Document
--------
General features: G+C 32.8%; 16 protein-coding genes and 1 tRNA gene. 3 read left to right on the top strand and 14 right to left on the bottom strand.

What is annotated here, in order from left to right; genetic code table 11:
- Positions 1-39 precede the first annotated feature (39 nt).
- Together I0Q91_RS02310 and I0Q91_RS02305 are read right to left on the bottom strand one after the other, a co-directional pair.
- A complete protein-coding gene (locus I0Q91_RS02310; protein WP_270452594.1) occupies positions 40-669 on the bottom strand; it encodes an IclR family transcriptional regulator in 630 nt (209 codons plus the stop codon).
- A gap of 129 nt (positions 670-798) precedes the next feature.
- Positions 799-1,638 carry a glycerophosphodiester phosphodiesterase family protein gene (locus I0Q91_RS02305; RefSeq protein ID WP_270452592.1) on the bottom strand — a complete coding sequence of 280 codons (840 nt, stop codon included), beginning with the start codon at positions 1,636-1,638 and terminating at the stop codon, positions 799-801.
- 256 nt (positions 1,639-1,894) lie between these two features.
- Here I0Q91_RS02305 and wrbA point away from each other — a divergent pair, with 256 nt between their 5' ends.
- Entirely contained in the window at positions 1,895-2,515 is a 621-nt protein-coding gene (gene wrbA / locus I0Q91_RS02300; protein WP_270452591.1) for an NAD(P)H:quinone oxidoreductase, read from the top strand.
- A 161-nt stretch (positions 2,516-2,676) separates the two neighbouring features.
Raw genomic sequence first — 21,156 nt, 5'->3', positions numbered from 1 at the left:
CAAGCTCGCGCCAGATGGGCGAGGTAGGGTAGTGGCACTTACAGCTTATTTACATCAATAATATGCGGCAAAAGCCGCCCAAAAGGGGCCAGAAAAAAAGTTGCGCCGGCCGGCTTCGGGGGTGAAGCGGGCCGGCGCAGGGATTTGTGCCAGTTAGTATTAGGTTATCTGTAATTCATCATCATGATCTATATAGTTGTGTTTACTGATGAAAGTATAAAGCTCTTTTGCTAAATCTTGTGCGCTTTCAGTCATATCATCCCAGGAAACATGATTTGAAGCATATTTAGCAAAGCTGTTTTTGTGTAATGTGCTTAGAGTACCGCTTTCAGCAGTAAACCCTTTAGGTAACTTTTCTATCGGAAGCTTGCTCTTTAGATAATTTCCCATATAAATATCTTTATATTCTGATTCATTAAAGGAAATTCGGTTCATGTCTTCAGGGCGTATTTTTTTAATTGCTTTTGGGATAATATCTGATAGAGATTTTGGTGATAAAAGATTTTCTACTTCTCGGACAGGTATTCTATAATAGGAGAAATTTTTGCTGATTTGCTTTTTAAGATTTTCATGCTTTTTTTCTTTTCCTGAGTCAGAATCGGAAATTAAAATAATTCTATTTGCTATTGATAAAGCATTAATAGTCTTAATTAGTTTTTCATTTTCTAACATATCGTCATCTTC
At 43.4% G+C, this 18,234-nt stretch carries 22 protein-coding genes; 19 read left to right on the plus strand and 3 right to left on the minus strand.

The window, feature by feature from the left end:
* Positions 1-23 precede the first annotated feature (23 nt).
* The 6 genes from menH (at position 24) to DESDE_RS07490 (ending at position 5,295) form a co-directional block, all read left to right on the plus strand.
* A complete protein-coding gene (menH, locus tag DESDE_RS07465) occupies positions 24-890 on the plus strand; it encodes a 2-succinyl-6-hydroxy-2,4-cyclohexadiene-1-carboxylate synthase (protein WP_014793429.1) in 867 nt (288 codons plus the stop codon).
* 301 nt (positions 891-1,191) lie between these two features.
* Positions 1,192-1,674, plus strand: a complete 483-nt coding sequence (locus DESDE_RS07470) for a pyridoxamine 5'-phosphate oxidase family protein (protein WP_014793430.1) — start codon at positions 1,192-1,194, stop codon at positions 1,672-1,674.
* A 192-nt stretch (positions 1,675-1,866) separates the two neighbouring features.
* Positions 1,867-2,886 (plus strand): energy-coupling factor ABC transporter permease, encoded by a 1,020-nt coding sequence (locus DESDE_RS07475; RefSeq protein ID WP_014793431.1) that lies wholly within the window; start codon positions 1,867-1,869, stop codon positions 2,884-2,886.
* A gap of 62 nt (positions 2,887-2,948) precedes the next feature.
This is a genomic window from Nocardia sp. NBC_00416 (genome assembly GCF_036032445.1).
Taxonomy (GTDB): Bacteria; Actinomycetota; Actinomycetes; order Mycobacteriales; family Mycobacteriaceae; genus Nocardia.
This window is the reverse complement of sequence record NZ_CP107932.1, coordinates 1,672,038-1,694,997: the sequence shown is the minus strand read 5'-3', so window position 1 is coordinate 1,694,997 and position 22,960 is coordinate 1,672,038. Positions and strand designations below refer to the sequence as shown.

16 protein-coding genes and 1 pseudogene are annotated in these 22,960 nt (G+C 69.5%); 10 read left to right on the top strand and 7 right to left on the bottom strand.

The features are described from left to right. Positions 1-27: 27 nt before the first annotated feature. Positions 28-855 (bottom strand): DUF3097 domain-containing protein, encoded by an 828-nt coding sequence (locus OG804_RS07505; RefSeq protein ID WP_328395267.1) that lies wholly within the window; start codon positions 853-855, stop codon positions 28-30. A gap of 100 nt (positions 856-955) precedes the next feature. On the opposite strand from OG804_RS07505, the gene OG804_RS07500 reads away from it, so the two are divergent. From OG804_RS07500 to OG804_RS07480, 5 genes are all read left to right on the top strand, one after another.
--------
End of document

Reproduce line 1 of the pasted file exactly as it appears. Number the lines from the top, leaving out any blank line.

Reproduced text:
General features: G+C 32.8%; 16 protein-coding genes and 1 tRNA gene. 3 read left to right on the top strand and 14 right to left on the bottom strand.